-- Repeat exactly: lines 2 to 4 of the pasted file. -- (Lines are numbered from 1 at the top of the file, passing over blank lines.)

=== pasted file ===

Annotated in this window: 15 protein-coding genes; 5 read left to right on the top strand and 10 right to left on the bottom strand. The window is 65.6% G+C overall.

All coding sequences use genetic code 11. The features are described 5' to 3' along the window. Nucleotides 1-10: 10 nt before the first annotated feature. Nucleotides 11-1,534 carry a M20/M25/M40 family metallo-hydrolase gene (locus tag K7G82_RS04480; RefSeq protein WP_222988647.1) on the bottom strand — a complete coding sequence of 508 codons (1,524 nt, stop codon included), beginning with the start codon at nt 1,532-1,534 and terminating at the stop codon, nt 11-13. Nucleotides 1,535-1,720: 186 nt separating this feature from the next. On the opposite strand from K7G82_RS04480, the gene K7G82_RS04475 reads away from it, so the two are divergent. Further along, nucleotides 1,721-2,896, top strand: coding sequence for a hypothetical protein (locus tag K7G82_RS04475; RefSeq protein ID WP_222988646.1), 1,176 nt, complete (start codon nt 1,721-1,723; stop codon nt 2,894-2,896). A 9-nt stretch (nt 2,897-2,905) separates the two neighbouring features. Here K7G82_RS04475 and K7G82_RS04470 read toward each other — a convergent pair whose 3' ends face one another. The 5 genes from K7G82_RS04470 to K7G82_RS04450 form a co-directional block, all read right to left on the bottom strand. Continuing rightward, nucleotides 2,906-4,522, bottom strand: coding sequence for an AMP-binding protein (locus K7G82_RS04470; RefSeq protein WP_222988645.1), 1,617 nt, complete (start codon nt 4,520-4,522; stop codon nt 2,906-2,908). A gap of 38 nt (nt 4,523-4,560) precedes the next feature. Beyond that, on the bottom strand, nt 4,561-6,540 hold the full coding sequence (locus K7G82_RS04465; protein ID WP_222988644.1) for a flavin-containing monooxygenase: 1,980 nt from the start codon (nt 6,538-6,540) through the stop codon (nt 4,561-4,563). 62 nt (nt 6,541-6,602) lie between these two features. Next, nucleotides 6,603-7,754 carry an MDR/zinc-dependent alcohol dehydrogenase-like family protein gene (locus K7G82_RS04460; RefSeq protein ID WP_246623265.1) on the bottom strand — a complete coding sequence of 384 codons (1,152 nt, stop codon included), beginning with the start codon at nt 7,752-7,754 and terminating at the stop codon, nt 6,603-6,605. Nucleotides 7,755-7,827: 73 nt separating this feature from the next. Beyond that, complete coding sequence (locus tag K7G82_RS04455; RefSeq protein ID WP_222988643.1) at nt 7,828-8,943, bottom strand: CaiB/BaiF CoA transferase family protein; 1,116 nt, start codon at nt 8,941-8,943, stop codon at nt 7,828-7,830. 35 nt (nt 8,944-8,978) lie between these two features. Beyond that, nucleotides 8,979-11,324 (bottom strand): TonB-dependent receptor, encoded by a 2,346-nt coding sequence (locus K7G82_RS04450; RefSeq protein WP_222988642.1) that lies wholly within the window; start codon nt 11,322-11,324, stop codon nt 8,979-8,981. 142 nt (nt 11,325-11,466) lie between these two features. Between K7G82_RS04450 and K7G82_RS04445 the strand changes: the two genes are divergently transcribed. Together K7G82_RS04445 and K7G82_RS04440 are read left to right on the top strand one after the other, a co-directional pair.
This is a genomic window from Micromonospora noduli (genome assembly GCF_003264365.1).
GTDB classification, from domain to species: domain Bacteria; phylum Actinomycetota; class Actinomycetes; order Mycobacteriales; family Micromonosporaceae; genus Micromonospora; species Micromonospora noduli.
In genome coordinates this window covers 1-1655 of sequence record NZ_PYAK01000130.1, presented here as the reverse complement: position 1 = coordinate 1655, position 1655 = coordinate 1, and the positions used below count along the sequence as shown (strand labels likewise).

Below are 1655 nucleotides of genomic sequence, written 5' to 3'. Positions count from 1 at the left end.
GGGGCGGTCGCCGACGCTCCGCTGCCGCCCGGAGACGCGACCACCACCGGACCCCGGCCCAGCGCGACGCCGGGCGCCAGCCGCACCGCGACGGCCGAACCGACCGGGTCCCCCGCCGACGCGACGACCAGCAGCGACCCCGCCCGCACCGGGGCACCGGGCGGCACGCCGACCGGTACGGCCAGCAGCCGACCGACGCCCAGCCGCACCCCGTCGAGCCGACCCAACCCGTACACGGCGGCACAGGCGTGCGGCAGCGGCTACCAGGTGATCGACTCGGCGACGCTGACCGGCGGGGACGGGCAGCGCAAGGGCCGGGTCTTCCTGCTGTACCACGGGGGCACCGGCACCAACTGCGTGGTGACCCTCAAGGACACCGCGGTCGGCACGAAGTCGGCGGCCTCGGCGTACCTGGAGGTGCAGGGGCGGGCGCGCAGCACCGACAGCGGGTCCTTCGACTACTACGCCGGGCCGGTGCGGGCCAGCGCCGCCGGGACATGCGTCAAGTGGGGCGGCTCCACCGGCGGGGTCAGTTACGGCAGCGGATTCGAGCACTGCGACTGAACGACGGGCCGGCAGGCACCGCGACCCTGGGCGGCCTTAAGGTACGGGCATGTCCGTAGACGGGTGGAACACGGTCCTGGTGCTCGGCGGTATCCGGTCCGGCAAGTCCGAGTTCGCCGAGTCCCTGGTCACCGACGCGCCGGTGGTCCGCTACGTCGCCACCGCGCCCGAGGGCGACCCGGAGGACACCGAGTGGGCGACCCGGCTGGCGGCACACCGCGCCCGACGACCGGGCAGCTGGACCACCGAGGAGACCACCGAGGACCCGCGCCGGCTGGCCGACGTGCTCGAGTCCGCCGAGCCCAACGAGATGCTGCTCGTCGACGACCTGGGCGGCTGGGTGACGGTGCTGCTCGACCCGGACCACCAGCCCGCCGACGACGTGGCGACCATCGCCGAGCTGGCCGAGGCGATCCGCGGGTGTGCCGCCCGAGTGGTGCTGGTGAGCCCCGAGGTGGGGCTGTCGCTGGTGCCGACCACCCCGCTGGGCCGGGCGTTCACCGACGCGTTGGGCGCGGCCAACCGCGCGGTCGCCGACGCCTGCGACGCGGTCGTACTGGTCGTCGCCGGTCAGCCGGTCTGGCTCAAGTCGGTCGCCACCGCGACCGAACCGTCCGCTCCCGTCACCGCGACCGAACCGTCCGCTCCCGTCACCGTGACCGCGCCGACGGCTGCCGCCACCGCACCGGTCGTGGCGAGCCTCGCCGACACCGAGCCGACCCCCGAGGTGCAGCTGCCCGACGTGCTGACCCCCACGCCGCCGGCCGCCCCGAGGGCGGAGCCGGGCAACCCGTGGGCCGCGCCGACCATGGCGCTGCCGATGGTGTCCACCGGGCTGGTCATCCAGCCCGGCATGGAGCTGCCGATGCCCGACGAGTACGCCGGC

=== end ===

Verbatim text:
All coding sequences use genetic code 11. The features are described 5' to 3' along the window. Nucleotides 1-10: 10 nt before the first annotated feature. Nucleotides 11-1,534 carry a M20/M25/M40 family metallo-hydrolase gene (locus tag K7G82_RS04480; RefSeq protein WP_222988647.1) on the bottom strand — a complete coding sequence of 508 codons (1,524 nt, stop codon included), beginning with the start codon at nt 1,532-1,534 and terminating at the stop codon, nt 11-13. Nucleotides 1,535-1,720: 186 nt separating this feature from the next. On the opposite strand from K7G82_RS04480, the gene K7G82_RS04475 reads away from it, so the two are divergent. Further along, nucleotides 1,721-2,896, top strand: coding sequence for a hypothetical protein (locus tag K7G82_RS04475; RefSeq protein ID WP_222988646.1), 1,176 nt, complete (start codon nt 1,721-1,723; stop codon nt 2,894-2,896). A 9-nt stretch (nt 2,897-2,905) separates the two neighbouring features. Here K7G82_RS04475 and K7G82_RS04470 read toward each other — a convergent pair whose 3' ends face one another. The 5 genes from K7G82_RS04470 to K7G82_RS04450 form a co-directional block, all read right to left on the bottom strand. Continuing rightward, nucleotides 2,906-4,522, bottom strand: coding sequence for an AMP-binding protein (locus K7G82_RS04470; RefSeq protein WP_222988645.1), 1,617 nt, complete (start codon nt 4,520-4,522; stop codon nt 2,906-2,908). A gap of 38 nt (nt 4,523-4,560) precedes the next feature. Beyond that, on the bottom strand, nt 4,561-6,540 hold the full coding sequence (locus K7G82_RS04465; protein ID WP_222988644.1) for a flavin-containing monooxygenase: 1,980 nt from the start codon (nt 6,538-6,540) through the stop codon (nt 4,561-4,563). 62 nt (nt 6,541-6,602) lie between these two features. Next, nucleotides 6,603-7,754 carry an MDR/zinc-dependent alcohol dehydrogenase-like family protein gene (locus K7G82_RS04460; RefSeq protein ID WP_246623265.1) on the bottom strand — a complete coding sequence of 384 codons (1,152 nt, stop codon included), beginning with the start codon at nt 7,752-7,754 and terminating at the stop codon, nt 6,603-6,605. Nucleotides 7,755-7,827: 73 nt separating this feature from the next. Beyond that, complete coding sequence (locus tag K7G82_RS04455; RefSeq protein ID WP_222988643.1) at nt 7,828-8,943, bottom strand: CaiB/BaiF CoA transferase family protein; 1,116 nt, start codon at nt 8,941-8,943, stop codon at nt 7,828-7,830. 35 nt (nt 8,944-8,978) lie between these two features. Beyond that, nucleotides 8,979-11,324 (bottom strand): TonB-dependent receptor, encoded by a 2,346-nt coding sequence (locus K7G82_RS04450; RefSeq protein WP_222988642.1) that lies wholly within the window; start codon nt 11,322-11,324, stop codon nt 8,979-8,981. 142 nt (nt 11,325-11,466) lie between these two features. Between K7G82_RS04450 and K7G82_RS04445 the strand changes: the two genes are divergently transcribed. Together K7G82_RS04445 and K7G82_RS04440 are read left to right on the top strand one after the other, a co-directional pair.
This is a genomic window from Micromonospora noduli (genome assembly GCF_003264365.1).
GTDB classification, from domain to species: domain Bacteria; phylum Actinomycetota; class Actinomycetes; order Mycobacteriales; family Micromonosporaceae; genus Micromonospora; species Micromonospora noduli.